Sig Haugdahl built the first man-driven rocket powered car in the early 1930s.  An earlier effort, built in Germany a few years earlier, was an unmanned rocket sled that ran on a rail.  Sig only drove the rocket car in exhibition runs, the first public one being on June 17, 1932 at the Bo Sterns Speedway, 10343 N. Broadway (then Lawrence Highway), Wichita, Kansas.  The car was scheduled to make a second exhibition run at the same racetrack on June 19, 1932 but that performance was postponed to August 7, 1932 due to rain.  When the car finally did make a speed run at Bo Stearns Speedway, it turned one lap on the half-mile track in 33.2 before the rockets burned out on the second lap - Photographs from the Sigurd W. Haugdahl collection



 Wichita Eagle

Saturday, June 18, 1932 – page 12


Racing Machine Shows Here for First Time on Any Track

            A private showing of the newest auto racing speed contraption, the rocket car built by Sig Haugdahl, famous dirt track champion, was made here Friday at the Bo Stearns farm where Sunday races are to be held.

          The car was built during the winter season by Mr. Haugdahl and his assistants at a cost of several thousand dollars.  Had the car been built entirely of new material, it would have cost between $8,000 and $9,000.  It is the first machine of its kind ever built claims its owner and it has never been raced and only once before (near Chicago) has it been put on a track.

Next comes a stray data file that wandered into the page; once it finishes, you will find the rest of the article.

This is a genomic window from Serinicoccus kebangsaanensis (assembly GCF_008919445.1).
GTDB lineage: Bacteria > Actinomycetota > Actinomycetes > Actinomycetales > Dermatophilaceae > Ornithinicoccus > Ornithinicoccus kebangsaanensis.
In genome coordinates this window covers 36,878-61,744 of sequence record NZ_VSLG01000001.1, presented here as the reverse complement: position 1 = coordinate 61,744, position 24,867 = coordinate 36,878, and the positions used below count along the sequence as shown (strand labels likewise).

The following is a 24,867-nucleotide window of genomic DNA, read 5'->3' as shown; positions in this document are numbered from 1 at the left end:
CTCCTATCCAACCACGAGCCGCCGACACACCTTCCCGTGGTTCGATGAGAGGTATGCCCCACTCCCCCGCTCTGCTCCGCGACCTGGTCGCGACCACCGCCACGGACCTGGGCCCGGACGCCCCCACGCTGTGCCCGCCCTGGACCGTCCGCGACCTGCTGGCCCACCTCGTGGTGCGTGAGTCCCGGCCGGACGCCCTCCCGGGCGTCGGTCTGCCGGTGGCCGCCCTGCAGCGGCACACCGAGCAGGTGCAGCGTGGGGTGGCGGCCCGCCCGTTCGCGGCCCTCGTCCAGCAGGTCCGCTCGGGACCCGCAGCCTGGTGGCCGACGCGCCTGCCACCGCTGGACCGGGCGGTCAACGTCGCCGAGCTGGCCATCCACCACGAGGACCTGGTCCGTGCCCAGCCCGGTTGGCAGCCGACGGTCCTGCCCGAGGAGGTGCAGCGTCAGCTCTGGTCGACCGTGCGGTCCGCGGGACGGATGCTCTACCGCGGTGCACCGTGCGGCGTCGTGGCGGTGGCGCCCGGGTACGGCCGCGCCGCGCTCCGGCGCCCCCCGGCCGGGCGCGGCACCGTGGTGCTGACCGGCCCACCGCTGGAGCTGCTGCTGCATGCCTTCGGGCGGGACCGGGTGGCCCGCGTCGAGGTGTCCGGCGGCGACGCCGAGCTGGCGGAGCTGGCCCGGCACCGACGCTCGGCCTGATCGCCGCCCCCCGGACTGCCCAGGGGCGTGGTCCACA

The car is propelled by explosive rockets which are built by an Italian at Joliet, Ill.  There are 32 tubes.  The rockets used here yesterday were one pounders costing slightly less than a dollar each.  Thus, the one speed trial which consisted of a mile, burned up $25 worth of explosives.  However, Mr. Haugdahl says that larger rockets which will be used on the straight-aways and which will give the car phenomenal speed will be much cheaper.

          The rockets are set off by a switch on what would be the instrument panel of most cars.  As the rocket car has no motor, starter, radiator, transmission, differential, and scores of other things necessary on the average pleasure or commercial car, the machine is comparatively simple.  The driver brings his switch around touching off two–four-ten rockets in that order and by the time the ten are blazing out, the car is shooting around 45 m.p.h. at a maximum although it looked much greater as he slid around the curves in a cloud of dust.

          The famous German rocket car was merely a small railroad car on which tubes were built.  It was run on a railroad track and reached a rate of speed well over 100 m.p.h.  Mr. Haugdahl says his machine is the only one ever built to win on a curved track.

Haugdahl’s Rocket Car and Transporter